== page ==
Events this past week make clear that Trump was serious about changing US policy toward Russia, and the enemies of détente know it. Lessons from the past.
By Stephen F. Cohen
The three main episodes of attempted détente in the 20th century—under Presidents Eisenhower, Nixon, and (most expansively and successfully) Reagan—taught several lessons that President Trump (and Putin) must heed. Powerful enemies of détente exist on both sides, in Washington and in Moscow, and they will not only oppose the diplomatic process but try to sabotage it surreptitiously. An American president must therefore be determined and ready to fight for his policy. For this, he needs an able, like-minded team, particularly a national security adviser in the White House, Secretary of State, and ambassador to Russia. He also needs support for détente among American elites and voters that did not support his election, which will be much harder for Trump than it was for Reagan. And the occupant of the White House needs a strong, mindful détente partner—not a “friend”—in the Kremlin, as Putin certainly is, notwithstanding the mindless demonizing of him by the US political-media establishment. In this historical context, Cohen discusses recent developments, first on the part of President-elect Trump.
§ Trump seems to be evoking memories of Reagan’s détente, proposing Reykjavík, Iceland (where Reagan meet with Gorbachev), as the site of his first summit with Putin; giving nuclear reductions and controls a top priority at the outset, as Reagan and Gorbachev did, and thereby shifting the linking of sanctions from negotiations over Ukraine (largely blocked by Kiev) to progress on nuclear weapons (about which Kiev has no say); appealing to British Prime Minister Theresa May as Reagan did to Margaret Thatcher, while diminishing the role of German Chancellor Merkel, the main opponent of easing European sanctions against Russia. Meanwhile, Trump has begun to assemble a strong pro-détente team in the White House and at the State Department, while continuing to refuse to vilify his would-be partner, Putin. In addition, Trump has suggested that the CIA leaked allegations (without any supporting facts) that Putin abetted Trump’s election victory, possibly with the CIA’s intention of sabotaging détente before it even got under way.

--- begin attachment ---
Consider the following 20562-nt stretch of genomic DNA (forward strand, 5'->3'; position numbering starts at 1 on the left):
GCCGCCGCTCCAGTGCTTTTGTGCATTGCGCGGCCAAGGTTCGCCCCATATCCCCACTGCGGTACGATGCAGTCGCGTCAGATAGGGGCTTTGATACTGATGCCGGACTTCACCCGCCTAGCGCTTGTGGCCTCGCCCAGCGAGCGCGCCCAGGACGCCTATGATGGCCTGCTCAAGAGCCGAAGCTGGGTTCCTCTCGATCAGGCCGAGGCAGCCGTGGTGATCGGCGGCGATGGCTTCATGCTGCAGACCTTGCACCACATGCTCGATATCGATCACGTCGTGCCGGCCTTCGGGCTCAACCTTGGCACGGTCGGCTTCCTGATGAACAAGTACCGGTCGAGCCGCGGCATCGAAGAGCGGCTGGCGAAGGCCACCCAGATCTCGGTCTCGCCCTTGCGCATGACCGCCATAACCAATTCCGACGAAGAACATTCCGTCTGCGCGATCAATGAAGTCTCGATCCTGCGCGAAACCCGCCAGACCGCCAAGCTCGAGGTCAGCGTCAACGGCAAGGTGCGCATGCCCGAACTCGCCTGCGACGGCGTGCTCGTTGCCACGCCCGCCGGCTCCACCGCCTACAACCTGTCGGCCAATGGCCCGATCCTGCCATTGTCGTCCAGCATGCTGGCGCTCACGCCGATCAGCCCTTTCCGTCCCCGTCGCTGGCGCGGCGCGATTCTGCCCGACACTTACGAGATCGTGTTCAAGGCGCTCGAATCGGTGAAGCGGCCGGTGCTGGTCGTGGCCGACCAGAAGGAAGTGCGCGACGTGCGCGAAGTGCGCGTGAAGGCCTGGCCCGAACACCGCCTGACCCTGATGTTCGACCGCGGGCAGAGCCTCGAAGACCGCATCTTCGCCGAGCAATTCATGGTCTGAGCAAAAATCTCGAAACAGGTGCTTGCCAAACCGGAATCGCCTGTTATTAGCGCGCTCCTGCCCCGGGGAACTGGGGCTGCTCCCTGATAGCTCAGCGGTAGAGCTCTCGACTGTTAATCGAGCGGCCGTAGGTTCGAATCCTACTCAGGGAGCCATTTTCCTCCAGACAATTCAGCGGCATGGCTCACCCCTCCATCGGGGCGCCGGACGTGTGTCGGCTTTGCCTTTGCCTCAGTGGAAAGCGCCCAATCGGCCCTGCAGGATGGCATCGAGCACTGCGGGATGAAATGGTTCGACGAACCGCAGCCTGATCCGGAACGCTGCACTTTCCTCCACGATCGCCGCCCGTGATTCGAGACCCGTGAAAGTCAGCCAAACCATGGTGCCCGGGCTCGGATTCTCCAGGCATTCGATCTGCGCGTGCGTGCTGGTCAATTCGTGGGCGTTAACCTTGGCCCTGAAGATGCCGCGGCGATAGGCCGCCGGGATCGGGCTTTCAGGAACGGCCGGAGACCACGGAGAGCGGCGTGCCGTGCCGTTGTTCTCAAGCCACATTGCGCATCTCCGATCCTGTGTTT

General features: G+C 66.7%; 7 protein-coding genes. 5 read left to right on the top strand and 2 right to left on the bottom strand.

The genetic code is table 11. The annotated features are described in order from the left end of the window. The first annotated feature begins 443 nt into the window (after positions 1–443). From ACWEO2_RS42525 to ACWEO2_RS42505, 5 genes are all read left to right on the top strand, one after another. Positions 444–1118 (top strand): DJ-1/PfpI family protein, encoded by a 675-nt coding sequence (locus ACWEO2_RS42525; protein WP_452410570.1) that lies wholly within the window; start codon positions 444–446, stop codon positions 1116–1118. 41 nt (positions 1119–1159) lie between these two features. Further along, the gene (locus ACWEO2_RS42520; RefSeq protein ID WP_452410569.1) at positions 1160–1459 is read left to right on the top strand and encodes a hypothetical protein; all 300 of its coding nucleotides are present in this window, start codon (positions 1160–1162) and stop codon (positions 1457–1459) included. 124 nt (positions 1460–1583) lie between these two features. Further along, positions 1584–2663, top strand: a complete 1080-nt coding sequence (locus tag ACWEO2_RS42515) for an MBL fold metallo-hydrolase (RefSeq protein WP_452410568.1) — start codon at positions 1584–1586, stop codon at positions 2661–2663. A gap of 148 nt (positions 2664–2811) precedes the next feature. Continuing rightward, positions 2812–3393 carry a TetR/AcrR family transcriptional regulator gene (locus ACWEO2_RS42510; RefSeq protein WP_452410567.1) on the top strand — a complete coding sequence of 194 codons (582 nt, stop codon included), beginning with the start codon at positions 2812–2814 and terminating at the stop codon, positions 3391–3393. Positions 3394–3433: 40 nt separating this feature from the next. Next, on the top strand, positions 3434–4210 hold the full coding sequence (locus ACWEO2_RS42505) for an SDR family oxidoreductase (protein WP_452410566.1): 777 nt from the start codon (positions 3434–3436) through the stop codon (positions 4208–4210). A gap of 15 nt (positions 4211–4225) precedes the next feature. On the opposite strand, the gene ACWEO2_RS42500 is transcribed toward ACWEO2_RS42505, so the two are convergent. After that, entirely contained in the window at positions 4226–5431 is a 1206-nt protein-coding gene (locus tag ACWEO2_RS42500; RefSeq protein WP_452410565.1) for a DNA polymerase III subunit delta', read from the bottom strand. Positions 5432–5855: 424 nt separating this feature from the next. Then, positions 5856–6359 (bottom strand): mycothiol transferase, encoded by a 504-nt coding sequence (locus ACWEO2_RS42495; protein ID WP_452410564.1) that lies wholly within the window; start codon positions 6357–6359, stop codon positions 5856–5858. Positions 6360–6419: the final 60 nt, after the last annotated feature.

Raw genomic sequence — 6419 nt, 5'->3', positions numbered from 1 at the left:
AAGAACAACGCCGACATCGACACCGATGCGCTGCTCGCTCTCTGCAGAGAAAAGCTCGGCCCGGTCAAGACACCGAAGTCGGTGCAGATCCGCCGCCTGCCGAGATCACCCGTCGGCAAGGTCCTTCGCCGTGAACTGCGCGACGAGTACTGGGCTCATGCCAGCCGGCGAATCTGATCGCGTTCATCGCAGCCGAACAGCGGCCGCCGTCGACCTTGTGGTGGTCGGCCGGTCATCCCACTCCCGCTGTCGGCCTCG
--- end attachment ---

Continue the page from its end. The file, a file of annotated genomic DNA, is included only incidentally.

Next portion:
§ American enemies of détente are no less aware of Trump’s intentions in this regard, as is clear from their recent activities. They are trying in several ways to delegitimize Trump as president, especially by more than implying that he will pursue treasonous policies toward Russia. (MSNBC, CNN—whose paid contributor called Trump a “fifth columnist” without any protest by his fellow panelists—and New York Times columnists now do this almost daily.) Political leaders of the anti-détente bipartisan “party” insist that Putin’s Russia is the number-one threat to the United States and indeed to all Western democracies, however preposterous this is. American enemies of détente have escalated their demonization of Putin in order to disqualify him as any kind of US partner, warning, as do Times columnists, that détente would be “calamitous” for America. And even outgoing President Obama, his Russian policy in shambles, seems to want to leave behind additional obstacles to détente, by enacting new sanctions on Russia, speaking derisively of Putin, and quickly moving NATO/American troops and tanks to Russia’s Western borders.
§ Not to be overlooked, Cohen emphasizes, are the enemies of détente in Moscow, with whom Putin will have to contend, and who are already grumbling. Their opposition is partly traditional anti-Westernism, but mainly derives from two more contemporary and compelling complaints. That détente, first under Reagan-Gorbachev-Bush and then Clinton-Yeltsin, resulted in catastrophe for the Soviet Union and Russia both at home and abroad. For this reason, Cohen points out, Putin dare not be seen at home in the détente tradition of Gorbachev and Yeltsin. Second, it is widely believed in high-level Moscow official circles that Washington repeatedly broke its promises to Putin himself during détente-like or “reset” episodes since he became leader in 2000, and will certainly do so again under President Trump.
§ Batchelor and Cohen end with a brief discussion of the new détente-negotiating agenda, which numbers the obvious conflicts over nuclear weapons (including the crucial issue of US missile-defense installations), NATO expansion, international terrorism, Syria, Ukraine, and other regional conflicts. Pointing out that successful détente has always meant reciprocal concessions, he asks what concessions Putin might initially make to help Trump build support for détente in the United States. Cohen suggests four: ending the ban on American adoptions of Russian orphans; restoring the program, legislated by then Senator Bill Bradley, that brought thousands of Russian young people to live and study in the United States; restoring the Nunn-Lugar program that helped safeguard Russia’s materials of mass destruction; and replacing failed European leadership of the Minsk process to negotiate a settlement of Ukraine’s civil/proxy war with a joint US-Russian-Ukrainian group under UN auspices.
Whatever the issues, Cohen concludes, the enactment of a new détente, no matter how imperative, will be fiercely opposed, and the fight has clearly begun.